×
Time can be your best friend and your worst enemy depending on whether you use it or waste it.
--Your friends at LectureNotes
Close

Note for COMPLEX VARIABLE and STATISTICAL METHODS - CVSM By JNTU Heroes

  • COMPLEX VARIABLE and STATISTICAL METHODS - CVSM
  • Note
  • Jawaharlal Nehru Technological University Anantapur (JNTU) College of Engineering (CEP), Pulivendula, Pulivendula, Andhra Pradesh, India - JNTUACEP
  • 1 Topics
  • 798 Views
  • 11 Offline Downloads
  • Uploaded 1 year ago
Jntu Heroes
Jntu Heroes
0 User(s)
Download PDFOrder Printed Copy

Share it with your friends

Leave your Comments

Text from page-3

Classical probability “The theory of chance consists in reducing all the events of the same kind to a certain number of cases equally possible, that is to say, to such as we may be equally undecided about in regard to their existence, and in determining the number of cases favorable to the event whose probability is sought. The ratio of this number to that of all the cases possible is the measure of this probability, which is thus simply a fraction whose numerator is the number of favorable cases and whose denominator is the number of all the cases possible.” Pierre Simon Laplace (1749-1827) Pierre-Simon Laplace, A Philosophical Essay on Probabilities JNTU World Statistical Methods for Data Analysis 3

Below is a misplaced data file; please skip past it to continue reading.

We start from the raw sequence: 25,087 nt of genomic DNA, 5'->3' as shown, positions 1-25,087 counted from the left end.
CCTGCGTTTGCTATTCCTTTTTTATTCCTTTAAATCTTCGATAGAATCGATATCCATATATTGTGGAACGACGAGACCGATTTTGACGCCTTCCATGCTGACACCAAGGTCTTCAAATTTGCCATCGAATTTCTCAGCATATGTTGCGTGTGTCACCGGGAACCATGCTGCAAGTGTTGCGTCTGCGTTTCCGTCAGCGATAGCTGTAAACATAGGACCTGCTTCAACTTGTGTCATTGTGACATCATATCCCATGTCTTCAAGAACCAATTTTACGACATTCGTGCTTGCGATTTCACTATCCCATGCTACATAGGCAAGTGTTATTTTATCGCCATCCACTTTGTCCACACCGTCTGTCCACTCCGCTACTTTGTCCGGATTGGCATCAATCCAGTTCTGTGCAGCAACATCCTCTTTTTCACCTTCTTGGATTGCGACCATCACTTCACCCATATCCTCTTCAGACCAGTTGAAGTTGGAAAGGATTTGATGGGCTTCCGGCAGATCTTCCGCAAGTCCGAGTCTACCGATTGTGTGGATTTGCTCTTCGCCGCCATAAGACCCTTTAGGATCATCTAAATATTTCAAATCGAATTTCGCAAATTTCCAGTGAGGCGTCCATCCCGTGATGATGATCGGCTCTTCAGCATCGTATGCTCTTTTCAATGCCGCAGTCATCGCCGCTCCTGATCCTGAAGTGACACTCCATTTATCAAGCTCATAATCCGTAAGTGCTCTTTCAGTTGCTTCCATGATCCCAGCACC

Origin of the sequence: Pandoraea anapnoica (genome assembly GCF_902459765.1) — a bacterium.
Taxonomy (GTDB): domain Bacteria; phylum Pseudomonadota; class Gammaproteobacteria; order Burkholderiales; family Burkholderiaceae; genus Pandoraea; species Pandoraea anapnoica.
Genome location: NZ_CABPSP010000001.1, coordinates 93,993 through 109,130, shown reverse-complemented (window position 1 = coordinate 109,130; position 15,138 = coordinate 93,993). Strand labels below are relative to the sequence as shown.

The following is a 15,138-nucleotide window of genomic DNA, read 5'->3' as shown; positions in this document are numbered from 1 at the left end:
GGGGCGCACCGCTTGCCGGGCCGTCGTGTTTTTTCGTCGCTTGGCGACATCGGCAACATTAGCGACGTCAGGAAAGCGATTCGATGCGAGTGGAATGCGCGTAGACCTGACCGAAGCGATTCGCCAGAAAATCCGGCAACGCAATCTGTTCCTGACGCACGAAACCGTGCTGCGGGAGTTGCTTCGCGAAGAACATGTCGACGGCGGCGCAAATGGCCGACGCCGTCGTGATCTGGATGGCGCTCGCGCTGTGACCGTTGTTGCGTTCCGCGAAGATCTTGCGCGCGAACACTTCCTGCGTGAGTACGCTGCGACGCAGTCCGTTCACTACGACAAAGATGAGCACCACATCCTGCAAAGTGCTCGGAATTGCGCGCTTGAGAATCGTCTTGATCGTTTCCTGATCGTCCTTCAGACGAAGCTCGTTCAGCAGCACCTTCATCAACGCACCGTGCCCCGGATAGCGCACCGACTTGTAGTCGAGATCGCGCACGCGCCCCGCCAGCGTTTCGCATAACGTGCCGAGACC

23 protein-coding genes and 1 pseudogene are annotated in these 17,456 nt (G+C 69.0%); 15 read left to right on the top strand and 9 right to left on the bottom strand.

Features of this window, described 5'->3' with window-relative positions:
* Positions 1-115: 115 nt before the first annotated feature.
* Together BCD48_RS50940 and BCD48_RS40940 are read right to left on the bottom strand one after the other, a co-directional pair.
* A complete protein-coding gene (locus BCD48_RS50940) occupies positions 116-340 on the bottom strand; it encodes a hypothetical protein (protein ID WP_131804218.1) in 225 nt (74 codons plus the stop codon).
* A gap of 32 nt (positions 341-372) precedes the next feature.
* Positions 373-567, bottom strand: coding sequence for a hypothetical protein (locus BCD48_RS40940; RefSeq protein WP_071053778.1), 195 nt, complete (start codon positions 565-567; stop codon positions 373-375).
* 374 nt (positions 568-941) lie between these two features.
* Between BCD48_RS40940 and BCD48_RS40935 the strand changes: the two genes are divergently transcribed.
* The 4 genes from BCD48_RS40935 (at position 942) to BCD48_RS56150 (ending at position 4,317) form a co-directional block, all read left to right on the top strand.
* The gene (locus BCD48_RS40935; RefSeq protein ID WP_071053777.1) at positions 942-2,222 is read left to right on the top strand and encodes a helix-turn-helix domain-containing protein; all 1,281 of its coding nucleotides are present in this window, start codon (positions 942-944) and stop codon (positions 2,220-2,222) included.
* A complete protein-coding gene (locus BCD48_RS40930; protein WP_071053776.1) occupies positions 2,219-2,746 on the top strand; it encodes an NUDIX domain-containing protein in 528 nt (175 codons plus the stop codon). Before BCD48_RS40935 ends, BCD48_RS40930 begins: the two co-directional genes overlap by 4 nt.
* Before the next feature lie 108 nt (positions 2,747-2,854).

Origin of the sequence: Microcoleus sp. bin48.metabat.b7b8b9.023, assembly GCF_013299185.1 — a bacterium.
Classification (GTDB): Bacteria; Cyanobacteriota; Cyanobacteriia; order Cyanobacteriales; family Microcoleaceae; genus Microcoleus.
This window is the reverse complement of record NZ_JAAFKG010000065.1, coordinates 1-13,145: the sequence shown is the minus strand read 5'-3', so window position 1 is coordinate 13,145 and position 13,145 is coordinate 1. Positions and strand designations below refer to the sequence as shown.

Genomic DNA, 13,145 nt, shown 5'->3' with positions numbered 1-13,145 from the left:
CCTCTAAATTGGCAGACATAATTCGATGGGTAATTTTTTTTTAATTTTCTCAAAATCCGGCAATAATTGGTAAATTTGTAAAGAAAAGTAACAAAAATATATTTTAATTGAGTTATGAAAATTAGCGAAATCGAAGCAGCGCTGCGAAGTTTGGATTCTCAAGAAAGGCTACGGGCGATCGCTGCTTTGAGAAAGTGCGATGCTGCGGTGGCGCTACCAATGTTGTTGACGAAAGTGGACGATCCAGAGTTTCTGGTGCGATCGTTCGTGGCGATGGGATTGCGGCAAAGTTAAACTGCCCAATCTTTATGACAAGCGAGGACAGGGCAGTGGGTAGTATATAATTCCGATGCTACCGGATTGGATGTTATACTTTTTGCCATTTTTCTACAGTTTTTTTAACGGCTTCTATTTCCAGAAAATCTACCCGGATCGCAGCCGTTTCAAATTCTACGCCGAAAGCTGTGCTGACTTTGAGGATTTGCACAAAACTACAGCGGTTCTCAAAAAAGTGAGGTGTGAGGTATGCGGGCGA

Text from page-4

Classical Probability Number of favorable cases Probability = Number of total cases • • Assumes all accessible cases are equally probable This analysis is rigorously valid on discrete cases only – Problems in continuous cases ( Bertrand’s paradox) P = 1/2 P = 1/6 (each dice) P = 1/4 P = 1/10 JNTU World Statistical Methods for Data Analysis 4

Text from page-5

What about something like this? We should move a bit further… JNTU World Statistical Methods for Data Analysis 5

Text from page-6

Probability and combinatorial • Complex cases are managed via combinatorial analysis • Reduce the event of interest into elementary equiprobable events • Sample space ↔ Set algebra – and/or/not ↔ intersection/union/complement E.g: 2 = {(1,1)} 3 = {(1,2), (2,1)} 4 = {(1,3), (2,2), (3,1)} 5 = {(1,4), (2,3), (3,2), (4,1)} etc. … JNTU World Statistical Methods for Data Analysis 6

Lecture Notes